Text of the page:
Computer Systems & Low-Level Programming

Course number: 
CIS 2107
Semester: 
Spring 2015
Instructors:
Name E-mail Office location
John Fiore john.fiore@temple.edu
Science Education and Research Center (SERC), Room 321
Prerequisites: 

Grade of C- or better in CIS 1068,  CIS 1166 is corequisite.

Textbooks: 
Bryant and O'Hallaron, Computer Systems: A Programmer's Perspective, 2nd Edition Prentice Hall. 2010.
 
Kernighan and Ritchie, The C Programming Language, Second Edition. Prentice Hall. 1988

Bartlett, Bruno, Programming From The Ground Up. Bartlett. 2004.

Topics covered: 
Topic Reading
Course Introduction BO ch. 1
Introduction to C KR ch. 1-7
Data Representation BO ch 2
Supplement BB ch. 10
Assembly Language BO ch. 3
Supplement  BB ch 1 - 6
Memory Allocation BO ch. 9.9-9.11
Storage BO ch. 6
Linkers BO ch. 7
Supplement BB ch. 8
BO. Bryant, O'Hallaron, Computer Systems
KR. Kernighan and Ritchie, The C Programming Language
BB. Bartlett, Bruno, Programming from the Ground Up
Course goals: 
This course introduces computer systems architecture at the level required to understand low-level systems programming. It examines issues of information representation, the form of machine instructions and addressing, the implementation of programming language constructs in terms of machine instructions, the interfaces to peripheral devices. Programming is done in assembly language and in C.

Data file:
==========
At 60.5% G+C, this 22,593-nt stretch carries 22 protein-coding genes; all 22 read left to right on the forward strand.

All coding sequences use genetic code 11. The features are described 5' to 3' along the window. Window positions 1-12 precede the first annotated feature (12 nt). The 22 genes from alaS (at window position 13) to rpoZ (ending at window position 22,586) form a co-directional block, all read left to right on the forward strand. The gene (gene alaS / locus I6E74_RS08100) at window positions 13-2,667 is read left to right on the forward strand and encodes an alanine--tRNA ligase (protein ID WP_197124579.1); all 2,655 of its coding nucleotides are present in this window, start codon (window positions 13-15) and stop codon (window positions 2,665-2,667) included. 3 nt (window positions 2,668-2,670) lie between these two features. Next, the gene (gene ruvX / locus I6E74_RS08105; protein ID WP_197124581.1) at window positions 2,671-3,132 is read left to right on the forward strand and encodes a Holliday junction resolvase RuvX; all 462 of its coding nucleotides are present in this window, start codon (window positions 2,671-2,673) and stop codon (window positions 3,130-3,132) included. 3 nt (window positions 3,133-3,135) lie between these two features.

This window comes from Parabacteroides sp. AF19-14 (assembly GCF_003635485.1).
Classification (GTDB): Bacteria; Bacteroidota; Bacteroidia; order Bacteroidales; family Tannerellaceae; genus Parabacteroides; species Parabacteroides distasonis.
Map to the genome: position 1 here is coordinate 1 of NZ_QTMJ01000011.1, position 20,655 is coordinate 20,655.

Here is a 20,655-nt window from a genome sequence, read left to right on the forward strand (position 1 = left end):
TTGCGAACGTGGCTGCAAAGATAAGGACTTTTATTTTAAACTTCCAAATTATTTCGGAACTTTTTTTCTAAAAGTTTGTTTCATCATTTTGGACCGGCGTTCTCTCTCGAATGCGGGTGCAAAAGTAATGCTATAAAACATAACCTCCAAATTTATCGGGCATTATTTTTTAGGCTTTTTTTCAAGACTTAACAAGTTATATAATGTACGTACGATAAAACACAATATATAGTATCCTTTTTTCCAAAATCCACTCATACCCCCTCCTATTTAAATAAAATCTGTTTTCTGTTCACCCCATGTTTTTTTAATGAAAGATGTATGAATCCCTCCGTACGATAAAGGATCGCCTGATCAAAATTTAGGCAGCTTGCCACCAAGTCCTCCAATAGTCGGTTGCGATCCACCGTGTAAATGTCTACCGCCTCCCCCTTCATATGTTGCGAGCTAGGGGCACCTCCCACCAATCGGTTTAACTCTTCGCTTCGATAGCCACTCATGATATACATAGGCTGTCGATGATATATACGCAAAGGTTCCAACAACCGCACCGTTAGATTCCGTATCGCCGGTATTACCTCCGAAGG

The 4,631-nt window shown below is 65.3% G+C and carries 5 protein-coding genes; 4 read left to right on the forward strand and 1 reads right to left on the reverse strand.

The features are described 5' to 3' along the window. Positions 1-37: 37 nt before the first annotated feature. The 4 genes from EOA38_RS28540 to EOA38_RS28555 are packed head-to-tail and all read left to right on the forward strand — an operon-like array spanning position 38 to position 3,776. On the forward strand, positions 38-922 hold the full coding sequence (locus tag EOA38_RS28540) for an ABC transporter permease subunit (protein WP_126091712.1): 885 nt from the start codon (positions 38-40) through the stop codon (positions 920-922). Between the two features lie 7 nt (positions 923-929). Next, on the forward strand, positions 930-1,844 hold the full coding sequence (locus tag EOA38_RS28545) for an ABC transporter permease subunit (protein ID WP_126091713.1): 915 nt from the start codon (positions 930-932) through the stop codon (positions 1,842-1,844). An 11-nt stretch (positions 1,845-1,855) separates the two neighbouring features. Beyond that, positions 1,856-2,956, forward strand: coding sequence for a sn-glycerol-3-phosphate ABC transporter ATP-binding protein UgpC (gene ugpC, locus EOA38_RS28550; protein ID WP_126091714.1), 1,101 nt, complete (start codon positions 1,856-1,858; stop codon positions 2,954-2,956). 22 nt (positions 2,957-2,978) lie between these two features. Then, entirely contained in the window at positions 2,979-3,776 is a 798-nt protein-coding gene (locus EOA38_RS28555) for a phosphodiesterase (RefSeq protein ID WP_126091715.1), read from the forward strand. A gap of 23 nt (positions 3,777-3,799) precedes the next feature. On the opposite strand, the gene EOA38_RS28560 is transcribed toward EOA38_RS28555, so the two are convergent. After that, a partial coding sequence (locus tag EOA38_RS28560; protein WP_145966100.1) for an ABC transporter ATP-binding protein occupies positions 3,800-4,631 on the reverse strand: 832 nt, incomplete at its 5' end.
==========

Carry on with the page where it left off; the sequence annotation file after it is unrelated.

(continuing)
The primary goals of the course are: to understand how modern computers run the programs that you write, how data and instructions are represented inside a computer, to become proficient in the C Programming Language and the standard programming tools that every programmer should master, and to understand how compilers translate higher-level language constructs into primitive operations that standard processors understand.

Attendance policy: 
Attendance is Required
Accomodations for Students with Disabilities: 
Any student who has a need for accommodation based on the impact of a documented disability, including special accommodations for access to technology resources and electronic instructional materials required for the course, should contact me privately to discuss the specific situation by the end of the second week of classes or as soon as practical. If you have not done so already, please contact Disability Resources and Services (DRS) at 215-204-1280 in 100 Ritter Annex to learn more about the resources available to you. I will work with DRS to coordinate reasonable accommodations for all students with documented disabilities. (Disability Resources and Services).
Student and Faculty Academic Rights and Responsibilities: 
Freedom to teach and freedom to learn are inseparable facets of academic freedom. The University has a policy on Student and Faculty and Academic Rights and Responsibilities (Policy #03.70.02) which can be accessed through the following Academic Rights and Responsibilities